Let’s be Realistic About Afghanistan
By: Craig Chamberlain
Opinions on Afghanistan run the table from hopelessly optimistic to dangerously pessimistic, with most commentators falling into the latter category. Men like Ralph Peters of the New York Post, and Tony Blankely of the Washington Times insist that our mission in Afghanistan is hopelessly flawed, victory is impossible, and that it’s no real big deal if the Taliban, or Al-Qaeda, retake the country and use it for a base of operations once more.
We should admit that Afghanistan is, and always was, the more difficult mission. The country had been completely destroyed by coup’s, invasions, factional fighting, civil war, Islamic extremism, and drug violence. The infrastructure wasn’t just dilapidated, it had been completely destroyed. Roads, bridges, irrigation canals, communications, and education had been left in tatters.
It was never going to be an easy task building a feudal, tribal, society and midwifing it into a country where there is some form of stable, democratic, government. It’s certainly not a Jeffersonian vision, but Jeffersonianism was never the goal in the first place. The fact that in 10 years we’ve come from a Taliban controlled terror state into a democratic nation, even if an illiberal one, is something to be noted. Mullah Omar no longer issues edicts from Kandahar, and Bin Laden no longer plots terror attacks from the safety of his network of terror training camps.
There are challenges ahead for American forces, but defeat is not guaranteed. We have a President who doesn’t take his responsibilities as commander in chief too seriously, a build up of troops with a built in expiration date, with the draw down beginning next summer.
We’ve announced when and where we will launch our offensive on Kandahar, which ties the hands of our soldiers because we have a political class that does not understand military operations, and it is terrified of bad press. But our troops have established peace over most of the country, our efforts tin win the Afghan people is working, and would work even better if the Afghan people were not convinced that we weren’t going to throw them to the wolves as we leave the country.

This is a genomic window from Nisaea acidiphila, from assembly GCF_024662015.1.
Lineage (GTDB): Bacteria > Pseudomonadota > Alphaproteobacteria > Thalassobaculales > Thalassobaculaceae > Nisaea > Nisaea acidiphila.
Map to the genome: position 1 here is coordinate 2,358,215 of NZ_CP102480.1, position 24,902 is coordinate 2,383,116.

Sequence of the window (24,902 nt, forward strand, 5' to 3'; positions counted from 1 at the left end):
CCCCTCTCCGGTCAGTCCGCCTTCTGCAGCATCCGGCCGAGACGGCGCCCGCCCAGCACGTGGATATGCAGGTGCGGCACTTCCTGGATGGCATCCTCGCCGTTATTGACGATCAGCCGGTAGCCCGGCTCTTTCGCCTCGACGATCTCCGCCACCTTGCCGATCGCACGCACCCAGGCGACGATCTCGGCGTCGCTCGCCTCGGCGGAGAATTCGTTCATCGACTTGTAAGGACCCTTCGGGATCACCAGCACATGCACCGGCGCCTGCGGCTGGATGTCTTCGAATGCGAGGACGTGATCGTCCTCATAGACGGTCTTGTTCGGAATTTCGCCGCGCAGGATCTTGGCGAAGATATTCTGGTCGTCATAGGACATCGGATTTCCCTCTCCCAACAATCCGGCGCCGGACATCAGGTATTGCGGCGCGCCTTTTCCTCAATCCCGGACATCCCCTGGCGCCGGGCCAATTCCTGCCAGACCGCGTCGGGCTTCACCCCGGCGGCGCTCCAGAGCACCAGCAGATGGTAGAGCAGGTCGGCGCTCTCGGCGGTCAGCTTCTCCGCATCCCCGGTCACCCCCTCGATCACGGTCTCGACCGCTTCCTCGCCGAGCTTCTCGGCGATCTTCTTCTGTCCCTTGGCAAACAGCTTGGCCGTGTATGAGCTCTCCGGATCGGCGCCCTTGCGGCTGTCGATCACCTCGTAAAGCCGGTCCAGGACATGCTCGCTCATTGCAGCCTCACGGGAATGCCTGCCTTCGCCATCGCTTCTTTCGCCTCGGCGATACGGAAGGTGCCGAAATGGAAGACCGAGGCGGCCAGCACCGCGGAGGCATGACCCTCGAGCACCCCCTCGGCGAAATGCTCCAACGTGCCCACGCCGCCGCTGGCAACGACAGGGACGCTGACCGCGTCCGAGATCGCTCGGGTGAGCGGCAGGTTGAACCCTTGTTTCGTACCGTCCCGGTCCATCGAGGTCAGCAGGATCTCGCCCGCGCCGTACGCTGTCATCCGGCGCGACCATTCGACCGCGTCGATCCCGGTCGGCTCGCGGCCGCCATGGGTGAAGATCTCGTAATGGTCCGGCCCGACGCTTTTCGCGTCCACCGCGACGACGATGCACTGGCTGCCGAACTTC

Still, the goal of bringing peace and stability to Afghanistan is not achievable through military means alone. While every dead Taliban is a good thing the more serious, and more difficult, task is convincing the people of Afghanistan that there’s something more than growing poppies, and carrying out acts of martyrdom to get into Paradise. The people of Iraq turned on the terrorists when they realized that the Al-Qaeda way wouldn’t work and wasn’t in their self interest. The Afghan people need to be convinced of the same thing.
The discovery of vast mineral wealth, nearly one trillion dollars worth, can help achieve that goal. Most Afghans don’t want the Taliban in control of the country, and don’t want to work for them. If there is any real alternative all but the most committed jihadists will take it.
It has been discovered that Afghanistan is rich in iron, gold, and lithium. Lithium being a rather rare element is rather valuable and necessary for many high tech industries. This is no guarantee. There are many countries rich in natural resources that are still miserably poor, and wracked with violence. Just look to the Congo. But if gives Afghanistan an opportunity where none existed before.
The U.S. must be careful, and help the Afghan government see that any mining operations are legitimate, and help the Afghan people out of their poverty. This cannot be achieved given the current state of corruption in Kabul. If the US doesn’t take appropriate action corrupt officials will give the mining rights to the Chinese and the Russians who will just move in and take what they want.
Such a scenario doesn’t benefit the people of Afghanistan, and it doesn’t benefit the United States. If we want success in Afghanistan we must be realistic about the challenges we are facing, and realize that while victory is possible, it’s a fragile thing.